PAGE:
**The following is the first of occasional book reviews on pedagogy. These books were purchased by the Mellon TLI, and if anyone would like to review a book, please contact Meredith Goldsmith.**
“How should I teach?”
Elizabeth Ellsworth poses this question in the introduction of her book, Teaching Positions: Difference, Pedagogy, and the Power of Address. But if you’re expecting her to answer it with a rundown of pedagogical techniques, you’d be wrong. Instead, Ellsworth’s response comes in the form of a surprising paradox: “Teaching is impossible…and that opens up unprecedented possibilities” (18).
This phenomenon is approached and explained in various ways throughout the text. Decidedly against the limited thinking about education solely as a social science, Ellsworth draws on a multitude of scholarship from fields within the humanities. Her main expertise comes from the area of film studies, but she also cites literary criticism, psychoanalysis, feminisms, and cultural studies.
Ellsworth uses the paradox format as a springboard for discussion and explanation in each chapter. One of her major paradoxes deals with mode of address, a film studies term that asks “Who does this film (or, in terms of education, this curriculum, school, teacher, etc.) think that I am?” The paradox, Ellsworth writes, is that our conscious and unconscious perceptions of our students consciously and unconsciously shape the way we address them, and try as we might, we can never be fully successful in making our students “learn” what we’re trying to communicate to them. In other words, “We teach, with no knowledge or certainty about what consequences our actions as teachers will have” (17).
Ellsworth thus proposes radical revisions to the goal of Western pedagogical thought, which she believes is for students to accumulate knowledge about all there is to know. Instead of answers, she believes in posing “moving questions” and using the technique of juxtaposition to explore the power of discontinuity (13).
For example, she cites an account of an incident where a near-victim of a lynching, James Cameron, sees one of the white men who wanted to kill him happily riding a bicycle with his daughter. Cameron wonders how this carefree man could be the same person as the one he saw capable of such rage and hatred. Ellsworth suggests that this story reveals how “whiteness is always more than one thing…it is never the same thing twice,” and how it is “staged as historically situated and context specific.” She feels that Cameron’s retelling of this story “is pitched to an array of seats in the theater of U.S. race relations” and “those multiple seats are moving.” This broad mode of address “manipulate[s] readers into taking on responsibility for the meanings they make” (156). Taking on responsibility for the meanings we create is an interesting way to think about education, having less to do with traditional “learning” and more to do with acknowledging one’s own participation in creating cultural constructions.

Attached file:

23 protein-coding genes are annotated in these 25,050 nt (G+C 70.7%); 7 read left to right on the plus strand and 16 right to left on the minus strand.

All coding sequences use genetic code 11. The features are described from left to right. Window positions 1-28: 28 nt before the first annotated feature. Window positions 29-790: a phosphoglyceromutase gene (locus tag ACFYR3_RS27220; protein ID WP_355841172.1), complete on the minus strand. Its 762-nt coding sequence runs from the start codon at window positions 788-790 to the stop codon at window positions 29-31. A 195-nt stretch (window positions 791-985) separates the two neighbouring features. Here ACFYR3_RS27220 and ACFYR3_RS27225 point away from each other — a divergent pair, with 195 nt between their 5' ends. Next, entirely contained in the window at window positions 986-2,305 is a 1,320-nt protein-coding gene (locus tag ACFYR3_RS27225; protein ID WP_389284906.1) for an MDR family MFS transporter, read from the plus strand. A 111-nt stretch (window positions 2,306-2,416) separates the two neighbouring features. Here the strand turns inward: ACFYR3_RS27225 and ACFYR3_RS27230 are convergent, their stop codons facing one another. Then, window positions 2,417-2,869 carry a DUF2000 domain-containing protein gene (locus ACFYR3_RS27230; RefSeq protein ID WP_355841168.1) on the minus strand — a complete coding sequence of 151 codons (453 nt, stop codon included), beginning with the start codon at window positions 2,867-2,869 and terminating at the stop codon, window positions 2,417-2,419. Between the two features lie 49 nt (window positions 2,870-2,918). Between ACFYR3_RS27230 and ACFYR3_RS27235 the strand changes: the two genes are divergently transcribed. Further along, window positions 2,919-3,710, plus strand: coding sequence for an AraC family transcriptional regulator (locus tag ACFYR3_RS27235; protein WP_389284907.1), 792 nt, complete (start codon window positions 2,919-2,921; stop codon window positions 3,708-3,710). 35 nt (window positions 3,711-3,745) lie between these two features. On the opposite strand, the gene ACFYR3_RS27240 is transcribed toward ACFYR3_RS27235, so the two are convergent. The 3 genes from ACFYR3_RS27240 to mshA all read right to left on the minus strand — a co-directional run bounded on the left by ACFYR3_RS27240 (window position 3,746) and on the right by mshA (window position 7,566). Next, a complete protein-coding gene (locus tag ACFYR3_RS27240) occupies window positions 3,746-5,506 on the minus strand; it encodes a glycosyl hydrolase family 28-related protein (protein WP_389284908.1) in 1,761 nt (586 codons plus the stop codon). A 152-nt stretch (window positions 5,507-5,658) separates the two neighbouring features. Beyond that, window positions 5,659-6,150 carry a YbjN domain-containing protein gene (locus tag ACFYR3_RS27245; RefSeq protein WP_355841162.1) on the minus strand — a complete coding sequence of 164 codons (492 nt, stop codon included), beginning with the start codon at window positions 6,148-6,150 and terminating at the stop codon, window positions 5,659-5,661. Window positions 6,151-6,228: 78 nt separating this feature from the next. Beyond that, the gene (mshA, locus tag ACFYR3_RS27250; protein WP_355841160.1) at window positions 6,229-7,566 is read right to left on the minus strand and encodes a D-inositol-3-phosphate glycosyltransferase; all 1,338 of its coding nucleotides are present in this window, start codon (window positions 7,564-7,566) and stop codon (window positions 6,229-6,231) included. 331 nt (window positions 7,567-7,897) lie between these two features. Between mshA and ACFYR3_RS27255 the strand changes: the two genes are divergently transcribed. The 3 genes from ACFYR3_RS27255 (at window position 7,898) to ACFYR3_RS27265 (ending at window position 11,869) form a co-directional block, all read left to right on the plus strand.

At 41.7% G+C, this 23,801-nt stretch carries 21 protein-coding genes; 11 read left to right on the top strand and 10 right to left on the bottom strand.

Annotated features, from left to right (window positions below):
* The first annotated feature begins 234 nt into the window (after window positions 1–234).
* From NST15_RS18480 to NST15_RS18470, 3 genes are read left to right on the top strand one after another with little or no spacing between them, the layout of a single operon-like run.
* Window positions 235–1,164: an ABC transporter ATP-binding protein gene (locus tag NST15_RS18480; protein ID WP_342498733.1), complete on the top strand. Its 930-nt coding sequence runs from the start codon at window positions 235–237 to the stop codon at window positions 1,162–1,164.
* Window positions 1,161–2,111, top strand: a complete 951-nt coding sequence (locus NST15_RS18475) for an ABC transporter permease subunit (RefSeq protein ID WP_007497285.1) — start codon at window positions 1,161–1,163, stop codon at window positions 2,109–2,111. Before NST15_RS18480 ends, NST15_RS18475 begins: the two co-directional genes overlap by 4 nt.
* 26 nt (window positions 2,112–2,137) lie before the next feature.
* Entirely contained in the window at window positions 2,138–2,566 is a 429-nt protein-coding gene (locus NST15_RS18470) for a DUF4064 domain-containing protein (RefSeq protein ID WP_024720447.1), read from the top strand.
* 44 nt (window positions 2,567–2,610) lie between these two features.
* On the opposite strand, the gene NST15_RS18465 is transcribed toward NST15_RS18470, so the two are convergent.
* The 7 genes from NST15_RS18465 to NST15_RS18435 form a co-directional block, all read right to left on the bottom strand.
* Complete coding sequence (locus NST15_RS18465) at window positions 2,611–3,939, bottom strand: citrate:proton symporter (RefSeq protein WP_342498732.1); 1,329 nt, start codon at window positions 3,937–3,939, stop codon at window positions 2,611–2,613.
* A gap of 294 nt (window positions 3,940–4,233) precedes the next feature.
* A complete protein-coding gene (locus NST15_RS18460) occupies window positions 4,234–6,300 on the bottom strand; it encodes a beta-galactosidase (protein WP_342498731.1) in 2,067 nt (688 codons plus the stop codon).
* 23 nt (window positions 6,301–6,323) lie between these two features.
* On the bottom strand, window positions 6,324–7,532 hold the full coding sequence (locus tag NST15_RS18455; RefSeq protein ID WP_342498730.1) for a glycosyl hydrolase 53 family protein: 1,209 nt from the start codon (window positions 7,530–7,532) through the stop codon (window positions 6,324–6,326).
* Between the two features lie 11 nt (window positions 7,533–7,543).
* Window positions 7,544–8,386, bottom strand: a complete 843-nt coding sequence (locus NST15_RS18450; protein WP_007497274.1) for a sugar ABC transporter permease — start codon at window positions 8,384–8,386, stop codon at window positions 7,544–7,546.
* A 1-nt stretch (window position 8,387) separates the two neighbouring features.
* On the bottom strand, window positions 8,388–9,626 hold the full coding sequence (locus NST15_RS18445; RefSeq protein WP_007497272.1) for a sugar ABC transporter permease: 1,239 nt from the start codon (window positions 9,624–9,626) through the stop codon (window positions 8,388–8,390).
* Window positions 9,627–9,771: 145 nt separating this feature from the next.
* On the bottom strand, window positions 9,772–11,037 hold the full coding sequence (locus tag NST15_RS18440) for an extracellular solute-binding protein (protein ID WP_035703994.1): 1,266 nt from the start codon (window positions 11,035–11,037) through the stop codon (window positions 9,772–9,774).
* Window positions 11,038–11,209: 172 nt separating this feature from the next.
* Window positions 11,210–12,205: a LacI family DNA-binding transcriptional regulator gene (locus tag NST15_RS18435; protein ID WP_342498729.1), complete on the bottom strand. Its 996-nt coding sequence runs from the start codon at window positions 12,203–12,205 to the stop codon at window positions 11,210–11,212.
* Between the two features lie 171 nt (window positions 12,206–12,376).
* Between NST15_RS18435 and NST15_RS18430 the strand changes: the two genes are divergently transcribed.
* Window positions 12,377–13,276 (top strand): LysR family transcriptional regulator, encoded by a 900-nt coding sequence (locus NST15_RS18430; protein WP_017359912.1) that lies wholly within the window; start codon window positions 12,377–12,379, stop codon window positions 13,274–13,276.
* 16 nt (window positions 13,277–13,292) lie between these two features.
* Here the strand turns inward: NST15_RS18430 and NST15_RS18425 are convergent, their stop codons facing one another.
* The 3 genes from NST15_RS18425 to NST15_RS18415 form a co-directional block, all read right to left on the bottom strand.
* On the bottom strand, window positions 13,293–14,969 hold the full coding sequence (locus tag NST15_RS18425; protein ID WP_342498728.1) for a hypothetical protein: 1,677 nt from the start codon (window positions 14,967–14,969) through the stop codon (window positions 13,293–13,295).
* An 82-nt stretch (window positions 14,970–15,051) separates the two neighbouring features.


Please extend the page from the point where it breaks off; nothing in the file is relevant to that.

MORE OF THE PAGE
Teaching Positions is a highly complex and theoretical book that is about uncovering the way we think about education, looking for new ways to conceive it through various disciplines in the humanities, and exploring the possibilities those new ways present. Fortunately, however, the book reads much more smoothly than might be expected. It’s clear that Ellsworth, as an educator, is familiar with the effective tactics of storytelling and using examples to demonstrate her points; for example, she contemplates the film Jurassic Park in order to explain mode of address. She also often restates her points in different words in an earnest attempt to be as clear as possible while dealing with complex abstractions.
It’s probably a bit ironic that I’m trying to summarize what I’ve learned from Ellsworth’s book, since she herself states that “any unproblematic, direct, reflective, total exchange of knowledge [is] impossible” (65). However, even if what I’ve taken from Teaching Positions cannot be exactly what Ellsworth had in mind, she is correct in concluding that the impossibility of teaching opens up new possibilities, for what I feel I’ve learned is that I have new things to think about.